Depending on the melting point of the reinforcing yarn used and on the intended purpose, a thermoplastic having a suitable melting or softening point is selected from the multitude of available thermoplastics. The organic polymer of the thermoplastic matrix advantageously has a melting point of from 100 to 350° C. Suitable basic materials for a thermoplastic matrix are polymers such as substituted or unsubstituted polyalkylene, for example polyethylene, polypropylene or polyvinyl chloride, preferably in their high-strength embodiments. Particularly suitable matrix resins, on account of the varied modifiability of their composition and properties, are condensation polymers, in particular partly or wholly aromatic polyesters, aliphatic or aromatic polyamides, polyether ketones, polyether ether ketones, polyether sulfones, polysulfones, polyphenylene sulfide or polyether imide.

The preparation, processing and properties of these thermoplastic matrix resins is known to the person skilled in the art. They are described in the relevant literature and are commercially available in many grades covering a wide range of specifications. An overview with numerous further references is given in Ullmann's Encyclopedia of Industrial Chemistry, 5th edition, volume A7, page 369 ff. (Composite Materials) and also volume A13, page 1 ff. (High-Performance Fibres).

Some examples of suitable combinations for the fiber composite contained in the core material according to the present invention are (in the order fiber/matrix): polyethylene terephthalate/polybutylene terephthalate, glass/polyethylene or polypropylene, glass/polyether imide, carbon fiber/polyether ketone, aromatic polyamide (aramid)/polyethylene terephthalate, polyacrylonitrile/polyethylene terephthalate.

Particularly preferred textile materials are preferably knitted from a commingled yarn composed of high-tenacity polyacrylonitrile or polyester fibers and matrix fibers composed of a modified polyester or of polybutylene terephthalate.

The proportion of matrix fibers in the textile material to be shaped according to the present invention is determined in such a way that, on extension, the textile material should form a filigreelike network.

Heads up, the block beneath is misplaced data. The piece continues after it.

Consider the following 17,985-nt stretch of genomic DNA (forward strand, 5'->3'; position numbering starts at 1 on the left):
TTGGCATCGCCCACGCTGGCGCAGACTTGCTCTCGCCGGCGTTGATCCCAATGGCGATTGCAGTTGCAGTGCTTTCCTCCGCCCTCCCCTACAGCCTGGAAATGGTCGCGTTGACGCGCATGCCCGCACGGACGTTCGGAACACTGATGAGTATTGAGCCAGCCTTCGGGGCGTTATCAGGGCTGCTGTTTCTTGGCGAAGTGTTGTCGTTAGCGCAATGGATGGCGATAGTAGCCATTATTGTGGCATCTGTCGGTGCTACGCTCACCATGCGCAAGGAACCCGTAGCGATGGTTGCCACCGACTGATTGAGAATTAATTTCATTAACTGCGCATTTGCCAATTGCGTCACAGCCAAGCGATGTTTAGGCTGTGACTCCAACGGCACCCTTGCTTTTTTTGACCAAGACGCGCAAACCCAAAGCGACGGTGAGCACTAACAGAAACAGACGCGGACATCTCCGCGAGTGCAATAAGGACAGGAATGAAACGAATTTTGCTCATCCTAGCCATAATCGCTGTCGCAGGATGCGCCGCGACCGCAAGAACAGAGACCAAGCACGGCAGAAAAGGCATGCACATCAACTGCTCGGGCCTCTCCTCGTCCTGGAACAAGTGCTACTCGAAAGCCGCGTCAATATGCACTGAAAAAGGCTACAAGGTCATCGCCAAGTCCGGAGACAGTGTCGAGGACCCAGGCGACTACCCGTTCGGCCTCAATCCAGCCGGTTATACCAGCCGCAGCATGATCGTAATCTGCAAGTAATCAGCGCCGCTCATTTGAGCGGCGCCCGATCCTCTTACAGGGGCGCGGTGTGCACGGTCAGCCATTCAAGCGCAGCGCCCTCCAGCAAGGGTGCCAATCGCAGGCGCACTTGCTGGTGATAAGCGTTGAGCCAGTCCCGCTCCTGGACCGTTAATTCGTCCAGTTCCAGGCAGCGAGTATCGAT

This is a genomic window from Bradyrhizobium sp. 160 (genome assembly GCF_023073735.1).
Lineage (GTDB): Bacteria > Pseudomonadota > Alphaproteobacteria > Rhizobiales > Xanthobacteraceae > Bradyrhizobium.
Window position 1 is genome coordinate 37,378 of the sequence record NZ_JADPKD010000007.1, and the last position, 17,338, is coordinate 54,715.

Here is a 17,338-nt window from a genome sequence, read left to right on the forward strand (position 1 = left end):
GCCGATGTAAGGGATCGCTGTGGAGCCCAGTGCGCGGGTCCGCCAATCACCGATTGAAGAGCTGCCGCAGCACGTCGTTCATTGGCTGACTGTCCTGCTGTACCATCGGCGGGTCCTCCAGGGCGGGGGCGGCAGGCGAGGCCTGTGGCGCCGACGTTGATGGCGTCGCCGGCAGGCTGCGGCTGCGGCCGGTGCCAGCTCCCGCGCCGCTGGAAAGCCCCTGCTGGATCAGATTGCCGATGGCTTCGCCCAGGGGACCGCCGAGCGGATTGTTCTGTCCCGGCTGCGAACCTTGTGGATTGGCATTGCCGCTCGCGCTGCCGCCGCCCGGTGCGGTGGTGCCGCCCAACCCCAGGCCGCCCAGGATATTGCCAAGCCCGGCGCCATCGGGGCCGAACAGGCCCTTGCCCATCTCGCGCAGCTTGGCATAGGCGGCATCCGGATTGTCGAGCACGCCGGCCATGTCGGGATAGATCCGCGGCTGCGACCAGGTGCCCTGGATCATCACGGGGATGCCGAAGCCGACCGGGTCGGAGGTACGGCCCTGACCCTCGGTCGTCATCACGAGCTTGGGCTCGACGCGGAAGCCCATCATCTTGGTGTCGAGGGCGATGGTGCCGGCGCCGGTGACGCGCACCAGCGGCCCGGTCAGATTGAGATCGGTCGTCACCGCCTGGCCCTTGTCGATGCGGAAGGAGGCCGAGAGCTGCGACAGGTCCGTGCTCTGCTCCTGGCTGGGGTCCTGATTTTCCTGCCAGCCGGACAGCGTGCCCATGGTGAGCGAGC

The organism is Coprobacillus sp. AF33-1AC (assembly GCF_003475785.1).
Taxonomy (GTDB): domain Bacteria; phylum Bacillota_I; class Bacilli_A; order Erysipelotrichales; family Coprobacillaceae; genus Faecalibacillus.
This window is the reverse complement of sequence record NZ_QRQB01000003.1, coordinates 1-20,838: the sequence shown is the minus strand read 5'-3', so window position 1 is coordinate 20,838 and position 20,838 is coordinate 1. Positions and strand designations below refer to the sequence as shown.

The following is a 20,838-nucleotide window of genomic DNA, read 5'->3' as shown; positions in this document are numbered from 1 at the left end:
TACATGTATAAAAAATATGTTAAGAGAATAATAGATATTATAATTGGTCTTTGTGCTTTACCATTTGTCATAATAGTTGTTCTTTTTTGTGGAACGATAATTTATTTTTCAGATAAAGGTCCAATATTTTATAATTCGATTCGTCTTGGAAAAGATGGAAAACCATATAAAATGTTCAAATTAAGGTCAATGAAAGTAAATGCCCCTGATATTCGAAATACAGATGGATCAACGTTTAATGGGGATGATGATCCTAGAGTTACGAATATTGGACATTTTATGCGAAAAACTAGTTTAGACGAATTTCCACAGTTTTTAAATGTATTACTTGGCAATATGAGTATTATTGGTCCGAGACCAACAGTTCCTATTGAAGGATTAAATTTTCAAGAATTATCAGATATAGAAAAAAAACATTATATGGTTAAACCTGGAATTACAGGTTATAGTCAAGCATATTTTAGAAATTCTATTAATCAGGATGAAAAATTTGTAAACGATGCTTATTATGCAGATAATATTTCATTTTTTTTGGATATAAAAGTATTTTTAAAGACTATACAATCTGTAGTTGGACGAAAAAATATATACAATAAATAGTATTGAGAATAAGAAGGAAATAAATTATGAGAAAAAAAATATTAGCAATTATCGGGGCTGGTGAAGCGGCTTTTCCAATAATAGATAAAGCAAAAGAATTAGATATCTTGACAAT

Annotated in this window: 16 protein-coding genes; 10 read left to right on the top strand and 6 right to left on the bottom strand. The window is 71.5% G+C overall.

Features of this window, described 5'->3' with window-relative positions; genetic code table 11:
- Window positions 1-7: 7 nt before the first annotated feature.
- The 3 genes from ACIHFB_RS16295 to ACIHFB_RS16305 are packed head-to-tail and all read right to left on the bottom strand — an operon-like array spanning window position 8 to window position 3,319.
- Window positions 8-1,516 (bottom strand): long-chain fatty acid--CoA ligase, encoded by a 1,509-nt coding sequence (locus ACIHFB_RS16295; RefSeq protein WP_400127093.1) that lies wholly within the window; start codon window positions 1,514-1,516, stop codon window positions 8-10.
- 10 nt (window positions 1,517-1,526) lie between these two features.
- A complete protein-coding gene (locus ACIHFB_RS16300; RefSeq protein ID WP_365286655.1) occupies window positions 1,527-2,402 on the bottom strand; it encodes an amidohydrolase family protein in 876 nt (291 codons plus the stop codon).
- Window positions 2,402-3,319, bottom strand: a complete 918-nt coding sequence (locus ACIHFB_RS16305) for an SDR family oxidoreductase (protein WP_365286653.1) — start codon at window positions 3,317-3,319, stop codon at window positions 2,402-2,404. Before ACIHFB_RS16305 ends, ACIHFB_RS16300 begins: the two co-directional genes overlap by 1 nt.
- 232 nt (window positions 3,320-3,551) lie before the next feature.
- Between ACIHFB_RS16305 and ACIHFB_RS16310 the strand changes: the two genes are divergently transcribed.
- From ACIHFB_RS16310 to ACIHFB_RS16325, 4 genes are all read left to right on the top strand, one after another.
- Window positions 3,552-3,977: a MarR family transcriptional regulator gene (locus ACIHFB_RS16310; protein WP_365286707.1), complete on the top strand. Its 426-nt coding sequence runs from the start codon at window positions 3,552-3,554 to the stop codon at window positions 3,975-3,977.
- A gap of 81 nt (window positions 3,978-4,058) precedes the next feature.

As mentioned earlier, this requirement is generally satisfied when the ratio of the weights of reinforcing fibers and matrix fibers lies within the range of from 20:80 to 80:20, preferably within the range from 40:60 to 60:40.

However, if special techniques are employed in the manufacture of sandwich structures it can also be perfectly sufficient for less resin to be used, based on the textile material, so that the matrix does not enclose the entire fiber material, but ensures the dimensional stability of the shaped textile material. Such, low-matrix articles can be made into high-strength sandwich structures by adhering to cover layers, provided the articles are adhered using a liquid or pasty adhesive and previously wetted with liquid which also acts as solvent and/or wetting agent for the adhesive. It is to be noted here that the adhesive will rise within the grid structure of the network-structured article and additionally strengthen it when hard. Without wetting the adhesive does not rise along the walls. The use of specific hydrophilic hardeners known to the person skilled in the art will likewise produce in this manner an increase in the compressive and shear strength of the sandwich structures.

For special purposes it is also possible to use stacks of a plurality of plies of deep-drawable textile material or of plies of different textile materials. For instance, it is possible for batts to be placed between at least two plies of the above-described deep-drawable textile materials. It is also possible to vary the reinforcing fiber material of the textile sheet materials, for example by combining lengths of textile materials made of organic and inorganic fibers, for example glass fibers. The stack is heated in a deep-drawing mold to a temperature at which the matrix material becomes flowable, then drawn into the desired three-dimensional shape and kept in this shape at a temperature at which the matrix material can harden until the hardening process is complete or at least sufficiently advanced for the deep-drawn material to remain dimensionally stable.